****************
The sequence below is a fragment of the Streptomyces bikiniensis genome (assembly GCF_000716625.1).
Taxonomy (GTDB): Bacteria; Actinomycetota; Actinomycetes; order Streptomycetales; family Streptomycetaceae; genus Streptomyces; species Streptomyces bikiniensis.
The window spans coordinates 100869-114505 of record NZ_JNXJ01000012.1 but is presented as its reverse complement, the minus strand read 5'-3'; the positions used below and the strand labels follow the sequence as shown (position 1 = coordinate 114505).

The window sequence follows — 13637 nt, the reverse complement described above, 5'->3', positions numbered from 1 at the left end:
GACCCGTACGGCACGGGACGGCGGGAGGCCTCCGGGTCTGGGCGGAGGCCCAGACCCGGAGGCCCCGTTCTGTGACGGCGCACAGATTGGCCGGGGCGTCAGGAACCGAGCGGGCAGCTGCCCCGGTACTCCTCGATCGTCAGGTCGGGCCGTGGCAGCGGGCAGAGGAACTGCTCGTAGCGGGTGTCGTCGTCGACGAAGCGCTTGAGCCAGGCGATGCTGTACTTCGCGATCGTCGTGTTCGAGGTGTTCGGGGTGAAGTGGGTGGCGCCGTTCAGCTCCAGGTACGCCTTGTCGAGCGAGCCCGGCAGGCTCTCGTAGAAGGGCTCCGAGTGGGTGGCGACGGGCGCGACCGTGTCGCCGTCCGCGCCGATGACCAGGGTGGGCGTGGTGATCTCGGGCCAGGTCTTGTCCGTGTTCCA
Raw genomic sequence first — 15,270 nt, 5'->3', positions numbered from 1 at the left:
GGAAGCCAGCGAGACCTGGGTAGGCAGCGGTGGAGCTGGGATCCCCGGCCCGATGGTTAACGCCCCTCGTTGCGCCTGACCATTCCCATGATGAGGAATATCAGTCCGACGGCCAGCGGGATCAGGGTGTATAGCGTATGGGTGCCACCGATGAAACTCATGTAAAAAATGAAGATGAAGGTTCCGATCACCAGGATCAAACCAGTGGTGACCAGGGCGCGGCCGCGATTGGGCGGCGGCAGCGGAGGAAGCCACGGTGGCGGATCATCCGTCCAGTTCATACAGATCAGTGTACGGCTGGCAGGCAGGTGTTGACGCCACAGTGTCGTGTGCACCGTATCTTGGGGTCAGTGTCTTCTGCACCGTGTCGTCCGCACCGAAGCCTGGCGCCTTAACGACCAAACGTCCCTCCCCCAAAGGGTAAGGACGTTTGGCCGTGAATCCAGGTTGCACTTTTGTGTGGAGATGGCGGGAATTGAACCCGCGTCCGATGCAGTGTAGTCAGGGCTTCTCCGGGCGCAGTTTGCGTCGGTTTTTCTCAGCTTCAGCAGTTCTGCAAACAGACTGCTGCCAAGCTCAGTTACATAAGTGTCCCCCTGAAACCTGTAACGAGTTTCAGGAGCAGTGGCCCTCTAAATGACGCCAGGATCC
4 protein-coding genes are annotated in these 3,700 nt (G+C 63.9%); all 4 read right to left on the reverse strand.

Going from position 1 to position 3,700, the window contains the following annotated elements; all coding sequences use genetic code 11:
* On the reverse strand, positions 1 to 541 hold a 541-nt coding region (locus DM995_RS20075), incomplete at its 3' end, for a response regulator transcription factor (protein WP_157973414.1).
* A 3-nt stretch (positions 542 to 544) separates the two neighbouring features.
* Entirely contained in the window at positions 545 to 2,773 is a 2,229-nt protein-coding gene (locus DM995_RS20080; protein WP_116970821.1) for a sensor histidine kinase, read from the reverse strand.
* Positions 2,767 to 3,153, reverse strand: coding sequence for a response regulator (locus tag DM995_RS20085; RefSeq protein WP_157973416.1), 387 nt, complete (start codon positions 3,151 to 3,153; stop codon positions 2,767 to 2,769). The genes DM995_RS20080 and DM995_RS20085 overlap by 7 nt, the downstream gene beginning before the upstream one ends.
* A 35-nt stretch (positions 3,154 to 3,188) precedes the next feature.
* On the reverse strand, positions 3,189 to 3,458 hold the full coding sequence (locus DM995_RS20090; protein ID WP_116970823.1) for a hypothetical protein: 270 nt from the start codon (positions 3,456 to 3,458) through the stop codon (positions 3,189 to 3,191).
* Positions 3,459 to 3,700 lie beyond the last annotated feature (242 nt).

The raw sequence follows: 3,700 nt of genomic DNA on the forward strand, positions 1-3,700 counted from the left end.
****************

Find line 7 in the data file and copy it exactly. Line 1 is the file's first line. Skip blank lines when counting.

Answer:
GGAAGCCAGCGAGACCTGGGTAGGCAGCGGTGGAGCTGGGATCCCCGGCCCGATGGTTAACGCCCCTCGTTGCGCCTGACCATTCCCATGATGAGGAATATCAGTCCGACGGCCAGCGGGATCAGGGTGTATAGCGTATGGGTGCCACCGATGAAACTCATGTAAAAAATGAAGATGAAGGTTCCGATCACCAGGATCAAACCAGTGGTGACCAGGGCGCGGCCGCGATTGGGCGGCGGCAGCGGAGGAAGCCACGGTGGCGGATCATCCGTCCAGTTCATACAGATCAGTGTACGGCTGGCAGGCAGGTGTTGACGCCACAGTGTCGTGTGCACCGTATCTTGGGGTCAGTGTCTTCTGCACCGTGTCGTCCGCACCGAAGCCTGGCGCCTTAACGACCAAACGTCCCTCCCCCAAAGGGTAAGGACGTTTGGCCGTGAATCCAGGTTGCACTTTTGTGTGGAGATGGCGGGAATTGAACCCGCGTCCGATGCAGTGTAGTCAGGGCTTCTCCGGGCGCAGTTTGCGTCGGTTTTTCTCAGCTTCAGCAGTTCTGCAAACAGACTGCTGCCAAGCTCAGTTACATAAGTGTCCCCCTGAAACCTGTAACGAGTTTCAGGAGCAGTGGCCCTCTAAATGACGCCAGGATCC